Jeff Henderson: “People read from point to point not page to page”

This message is one that I have lived for 8 years. As a result, it’s not a theory. I have personally experienced how being FOR others is not only a great growth strategy for work but it’s an even better strategy for your personal life. Once I saw other organizations adopting the FOR strategy and […]

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This message is one that I have lived for 8 years. As a result, it’s not a theory. I have personally experienced how being FOR others is not only a great growth strategy for work but it’s an even better strategy for your personal life. Once I saw other organizations adopting the FOR strategy and heard their questions about how to best implement it, that’s when I realized a book would be a fantastic venue for this message.

As part of my interview series on the five things you need to know to become a great author, I had the pleasure of interviewing Jeff Henderson.

Jeff is an entrepreneur, marketing strategist and pastor, and author of Know What You’re FOR: A Growth Strategy for Work, an Even Better Strategy for Life. He has worked in marketing for the Atlanta Braves, Chick-fil-A, Inc. and Callaway Gardens, and served as a lead pastor to three locations of North Point Ministries, one of the largest churches in America. Forbes Magazine named Jeff one of 20 speakers you shouldn’t miss.

Thank you so much for joining us! Can you share a story about what brought you to this particular career path?

I have spent a number of years in both the business and non-profit worlds. Over time, I began to realize there were a lot of lessons that both sides could learn, specifically on how to grow an organization. For example, one of the keys to growing any organization is positive, word-of-mouth advertising. A business is no longer what it tells customers it is. A business is what customers tell other customers it is. Knowing this, I began to ask what sparks and maintains positive, word-of-mouth-advertising? Over the past 20 years, I worked for Chick-fil-A and then North Point Ministries. What I realized is that both organizations had memorable vision statements, and were FOR not only their customers but their teams as well. This experience led me to a new business reality: It’s no longer about being the best company IN the world. It’s about being the best company FOR the world.

Can you share a story about the funniest mistake you made when you were first starting? Can you tell us what lesson you learned from that?

During my time leading the sports marketing department at Chick-fil-A, I had an idea to put plush “Eat Mor Chikin” cow toys in the cup holders at the Georgia Dome for the Chick-fil-A Peach Bowl football game. I didn’t have money in my budget to pay for 72,000 cow toys so I approached the founder of the company, Truett Cathy, and asked him to pay for them. After a great discussion, Truett agreed. Fast forward to the day of the game and the sold-out Georgia Dome. I was so excited about it, and the fans seemed to appreciate the free gift as well. The game featured the University of Virginia and the University of Georgia. Virginia quickly jumped out to a 21–0 lead before the end of the first quarter. Georgia fans were visibly upset and after a bad call by an official, many of the fans started throwing their cows onto the field. My marketing career flashed before my eyes. I just knew I would be fired. However, my boss, David Salyers, walked up to me and said, “There’s a great idea here. The publicity value we are going to get out of this will be enormous. We just need to figure out a different way to get the cows on the field next year.” The following week we all met to figure that out and decided for next year’s game we would put mini-parachutes on the cows and drop them from the ceiling of the Georgia Dome when the two teams ran onto the field. It was such a big hit that this has become a Chick-fil-A tradition. The lesson I learned is that if you have an idea that at first glance fails, keep trying. Your worst day might actually end up becoming one of your best days.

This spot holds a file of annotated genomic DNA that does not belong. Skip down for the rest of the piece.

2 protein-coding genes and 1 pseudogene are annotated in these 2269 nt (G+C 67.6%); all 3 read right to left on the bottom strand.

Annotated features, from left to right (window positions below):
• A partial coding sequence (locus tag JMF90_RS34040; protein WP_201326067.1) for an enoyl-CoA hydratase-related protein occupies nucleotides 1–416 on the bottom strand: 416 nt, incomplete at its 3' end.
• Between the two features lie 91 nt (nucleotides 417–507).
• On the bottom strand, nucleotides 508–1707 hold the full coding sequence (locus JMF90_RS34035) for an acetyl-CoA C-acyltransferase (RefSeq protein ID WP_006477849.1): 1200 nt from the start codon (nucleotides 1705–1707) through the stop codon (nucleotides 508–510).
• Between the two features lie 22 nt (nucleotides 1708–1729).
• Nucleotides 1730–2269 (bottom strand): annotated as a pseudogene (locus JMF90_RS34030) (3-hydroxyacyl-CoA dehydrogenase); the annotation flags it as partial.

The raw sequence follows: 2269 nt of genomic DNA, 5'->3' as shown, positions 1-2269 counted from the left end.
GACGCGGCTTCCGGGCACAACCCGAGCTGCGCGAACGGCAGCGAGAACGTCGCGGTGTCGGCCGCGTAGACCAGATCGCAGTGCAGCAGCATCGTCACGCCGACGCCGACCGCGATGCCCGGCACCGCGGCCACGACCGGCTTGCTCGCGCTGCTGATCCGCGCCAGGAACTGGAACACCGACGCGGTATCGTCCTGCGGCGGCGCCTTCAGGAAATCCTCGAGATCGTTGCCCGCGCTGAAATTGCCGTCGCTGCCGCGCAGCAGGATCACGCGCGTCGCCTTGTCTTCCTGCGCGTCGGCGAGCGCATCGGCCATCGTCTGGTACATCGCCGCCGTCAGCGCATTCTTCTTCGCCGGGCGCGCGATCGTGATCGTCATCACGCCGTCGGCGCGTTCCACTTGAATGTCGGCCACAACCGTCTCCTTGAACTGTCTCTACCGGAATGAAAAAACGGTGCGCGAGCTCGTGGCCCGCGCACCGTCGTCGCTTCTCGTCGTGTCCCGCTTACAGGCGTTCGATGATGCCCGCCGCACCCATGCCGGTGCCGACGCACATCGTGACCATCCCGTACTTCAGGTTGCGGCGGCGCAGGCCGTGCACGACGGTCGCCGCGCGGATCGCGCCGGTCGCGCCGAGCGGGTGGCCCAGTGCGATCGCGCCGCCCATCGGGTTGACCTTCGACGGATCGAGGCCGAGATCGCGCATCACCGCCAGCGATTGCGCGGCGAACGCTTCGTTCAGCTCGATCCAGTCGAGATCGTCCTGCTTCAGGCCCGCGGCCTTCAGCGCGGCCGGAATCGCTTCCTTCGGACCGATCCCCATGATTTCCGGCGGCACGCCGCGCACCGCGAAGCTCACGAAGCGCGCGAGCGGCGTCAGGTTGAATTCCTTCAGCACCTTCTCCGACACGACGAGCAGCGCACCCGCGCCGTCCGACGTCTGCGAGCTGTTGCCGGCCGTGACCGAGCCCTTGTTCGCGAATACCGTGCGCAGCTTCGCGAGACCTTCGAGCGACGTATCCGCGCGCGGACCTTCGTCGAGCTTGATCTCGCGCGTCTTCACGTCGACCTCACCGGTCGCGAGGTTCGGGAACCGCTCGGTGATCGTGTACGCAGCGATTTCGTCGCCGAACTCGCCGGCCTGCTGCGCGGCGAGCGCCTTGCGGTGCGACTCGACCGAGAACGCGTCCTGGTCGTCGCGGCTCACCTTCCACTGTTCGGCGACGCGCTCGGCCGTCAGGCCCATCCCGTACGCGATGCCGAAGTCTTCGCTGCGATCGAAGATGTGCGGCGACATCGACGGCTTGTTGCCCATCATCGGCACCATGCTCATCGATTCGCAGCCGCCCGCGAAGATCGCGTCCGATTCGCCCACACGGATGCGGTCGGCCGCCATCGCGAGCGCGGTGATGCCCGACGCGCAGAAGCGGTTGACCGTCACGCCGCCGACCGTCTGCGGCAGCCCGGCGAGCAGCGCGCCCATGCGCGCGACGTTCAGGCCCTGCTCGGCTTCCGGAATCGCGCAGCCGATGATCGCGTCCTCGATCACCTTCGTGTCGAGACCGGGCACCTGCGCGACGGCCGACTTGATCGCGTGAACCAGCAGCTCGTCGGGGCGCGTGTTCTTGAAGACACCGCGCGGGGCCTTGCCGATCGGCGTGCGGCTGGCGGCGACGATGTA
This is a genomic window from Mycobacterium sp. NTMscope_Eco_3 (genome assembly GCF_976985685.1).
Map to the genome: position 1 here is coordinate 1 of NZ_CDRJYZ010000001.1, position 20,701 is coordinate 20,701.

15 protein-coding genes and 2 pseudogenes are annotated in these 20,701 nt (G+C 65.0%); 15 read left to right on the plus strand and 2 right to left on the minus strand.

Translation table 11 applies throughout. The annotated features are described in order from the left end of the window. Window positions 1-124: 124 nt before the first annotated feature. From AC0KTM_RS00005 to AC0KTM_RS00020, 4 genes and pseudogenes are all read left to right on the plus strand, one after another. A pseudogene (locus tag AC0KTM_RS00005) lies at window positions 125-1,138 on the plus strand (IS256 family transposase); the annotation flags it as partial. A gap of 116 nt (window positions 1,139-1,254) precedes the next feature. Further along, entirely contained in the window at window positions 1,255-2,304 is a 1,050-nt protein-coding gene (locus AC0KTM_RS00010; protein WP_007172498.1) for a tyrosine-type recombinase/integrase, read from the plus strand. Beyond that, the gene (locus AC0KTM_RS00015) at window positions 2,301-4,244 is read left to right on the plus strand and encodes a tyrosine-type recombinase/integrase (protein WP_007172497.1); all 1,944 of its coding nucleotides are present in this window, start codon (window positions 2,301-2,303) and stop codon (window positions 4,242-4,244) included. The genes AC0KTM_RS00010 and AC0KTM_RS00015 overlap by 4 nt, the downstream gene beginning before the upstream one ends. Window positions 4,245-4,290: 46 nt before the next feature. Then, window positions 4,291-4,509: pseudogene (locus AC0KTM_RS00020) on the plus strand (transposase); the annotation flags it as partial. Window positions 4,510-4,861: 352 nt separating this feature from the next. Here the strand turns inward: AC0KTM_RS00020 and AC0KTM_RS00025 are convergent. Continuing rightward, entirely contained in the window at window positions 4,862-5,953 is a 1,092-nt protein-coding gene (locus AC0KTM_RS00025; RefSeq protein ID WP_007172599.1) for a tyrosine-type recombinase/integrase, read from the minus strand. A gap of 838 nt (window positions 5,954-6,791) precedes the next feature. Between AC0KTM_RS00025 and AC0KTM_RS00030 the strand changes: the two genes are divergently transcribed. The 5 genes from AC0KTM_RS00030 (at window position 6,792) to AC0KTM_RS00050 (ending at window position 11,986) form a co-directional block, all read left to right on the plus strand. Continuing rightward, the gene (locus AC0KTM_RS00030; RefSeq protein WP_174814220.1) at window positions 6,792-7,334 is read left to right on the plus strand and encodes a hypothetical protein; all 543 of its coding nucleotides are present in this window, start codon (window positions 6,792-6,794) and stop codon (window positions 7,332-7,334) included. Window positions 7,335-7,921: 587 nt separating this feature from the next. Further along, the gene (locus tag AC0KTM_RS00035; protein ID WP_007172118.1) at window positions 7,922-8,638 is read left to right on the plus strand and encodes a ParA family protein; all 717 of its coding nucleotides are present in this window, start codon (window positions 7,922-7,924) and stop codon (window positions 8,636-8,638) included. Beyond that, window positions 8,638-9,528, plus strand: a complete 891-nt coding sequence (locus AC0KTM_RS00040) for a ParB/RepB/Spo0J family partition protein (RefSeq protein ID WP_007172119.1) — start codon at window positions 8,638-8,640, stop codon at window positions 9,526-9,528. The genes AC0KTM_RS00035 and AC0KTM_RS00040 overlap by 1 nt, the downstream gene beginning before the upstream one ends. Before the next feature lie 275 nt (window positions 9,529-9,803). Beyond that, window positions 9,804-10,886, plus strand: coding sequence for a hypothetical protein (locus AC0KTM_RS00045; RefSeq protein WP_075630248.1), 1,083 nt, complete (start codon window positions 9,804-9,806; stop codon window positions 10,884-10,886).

What are some of the most interesting or exciting projects you are working on now?

I have several projects that I’m very excited about. Champion Tribes is a rite-of-passage experience for fathers with 12-year-old sons leading them into the teenage years and adulthood. It’s a 12-month, small-group based experience where the curriculum is delivered digitally. Each month, Dads provide a gift that is supplied via Champion Tribes to reinforce the principles being taught. The other project I am excited about is the FOR Company which helps profit and purpose grow together for both companies and non-profits. We do this through a community membership program and live on-site training teaching the principles I’ve written about in “Know What You’re FOR.”

What is the one habit you believe contributed the most to you becoming a great writer? (i.e. perseverance, discipline, play, craft study) Can you share a story or example?

Years ago, I read “On Writing” by Stephen King. Mr. King shares his goal of writing 1,000 words a day, six days a week. He said you don’t wait for inspiration. You work for inspiration. I have never forgotten that. I decided to alter his goal bit, after all, I’m no Stephen King. I decided to write 500 words a day for 5 days a week. Some days it would be very hard. Other days the inspiration would arrive. But I learned not to wait for the inspiration. You have to work on it. (Additionally, this helped me know how I was doing in regards to my deadline.)

Can you share the most interesting story that you shared in your book?

Years ago, I found myself driving Truett Cathy, the founder of Chick-fil-A to a speaking engagement. I don’t often drive famous billionaires around. The only other time this had happened was, well, never.

I’m not sure what your experience has been driving these folks around, but I found myself driving slower, more cautiously. I could see the headlines in the paper if I somehow caused a wreck or scene. I didn’t want that to be my fifteen minutes of fame.